Hard Brexit border delays could cost UK auto sector £50k a minute
Border delays from a hard Brexit could cost the UK automotive sector up to £50k a minute, according to the first-ever UK auto trade report.
Published by the Society of Motor Manufacturers and Traders (SMMT), the report highlights the need for the UK’s next Prime Minister to secure a Brexit deal. Leaving the EU without such a deal would see the UK face delays to shipments of parts to production plants. These are measured in minutes, with every 60 seconds costing £50k in gross value added – amounting to some £70m a day in a worst-case scenario.
Combined with WTO tariffs, which for trade in passenger cars alone amount to £4.5bn a year, the SMMT says this would deliver a “knockout blow” to the sector’s competitiveness, undermining a decade of strong growth. Since the global financial recession in 2008 when the auto sector was hit, the UK’s automotive trade value has risen by 118% – from £47bn in 2009 to £101bn in 2018 – while over the same period, car production increased by more than half, with more than eight in 10 vehicles bound for export, the majority to the EU, thanks to barrier-free trade from the customs union and single market. In fact, the auto sector is the UK’s single biggest exporter of goods and accounts for more than 14% of total exports.
Furthermore, impacts on automotive from a hard Brexit would risk the UK losing its status as the world’s 10th biggest exporter of goods, falling to 14th place behind Belgium, Canada, Mexico and Russia.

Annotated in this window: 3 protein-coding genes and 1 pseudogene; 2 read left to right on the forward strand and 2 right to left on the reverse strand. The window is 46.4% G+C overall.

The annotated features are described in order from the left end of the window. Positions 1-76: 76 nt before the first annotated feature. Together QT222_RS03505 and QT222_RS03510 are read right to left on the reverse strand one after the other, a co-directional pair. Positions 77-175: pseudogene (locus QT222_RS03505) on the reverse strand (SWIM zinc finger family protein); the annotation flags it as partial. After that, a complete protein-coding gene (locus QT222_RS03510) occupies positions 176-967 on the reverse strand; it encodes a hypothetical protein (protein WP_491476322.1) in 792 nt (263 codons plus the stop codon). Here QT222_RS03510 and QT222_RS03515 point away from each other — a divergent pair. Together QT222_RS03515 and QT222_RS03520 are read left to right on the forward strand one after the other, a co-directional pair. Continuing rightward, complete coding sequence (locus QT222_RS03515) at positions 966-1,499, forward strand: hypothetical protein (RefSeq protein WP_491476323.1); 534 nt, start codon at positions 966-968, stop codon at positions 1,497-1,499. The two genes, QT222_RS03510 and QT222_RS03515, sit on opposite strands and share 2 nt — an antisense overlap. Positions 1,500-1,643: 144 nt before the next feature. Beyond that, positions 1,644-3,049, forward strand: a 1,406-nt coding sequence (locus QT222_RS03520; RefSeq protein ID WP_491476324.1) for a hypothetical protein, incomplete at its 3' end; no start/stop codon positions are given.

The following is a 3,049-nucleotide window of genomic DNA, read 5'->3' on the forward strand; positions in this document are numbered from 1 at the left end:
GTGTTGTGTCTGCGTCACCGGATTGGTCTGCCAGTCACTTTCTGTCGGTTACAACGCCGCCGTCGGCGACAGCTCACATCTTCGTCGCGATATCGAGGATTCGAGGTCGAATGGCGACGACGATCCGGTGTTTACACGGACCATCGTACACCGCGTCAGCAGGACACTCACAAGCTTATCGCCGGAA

In contrast, the right deal, with the right business environment and auto-friendly trade strategy, could trigger a 20% uplift in the industry’s global trade value – worth £20bn, if the sector can maximise its full capacity.
Addressing an audience of business leaders and government officials at the industry’s annual International Automotive Summit in London today (25 June), Mike Hawes, SMMT chief executive, said: “Automotive matters to UK trade and to the economy, and this report shows that, if the right choices are made, a bright future is possible. However, ‘no deal’ remains the clear and present danger. We are already seeing the consequences of uncertainty, the fear of no deal. The next PM’s first job in office must be to secure a deal that maintains frictionless trade because, for our industry, ‘no deal’ is not an option and we don’t have the luxury of time.”
The report also sets out eight recommendations for government and industry, including seeking new trade opportunities in key global markets through the removal and reduction of tariff and non-tariff barriers.
To access the SMMT’s report, click here.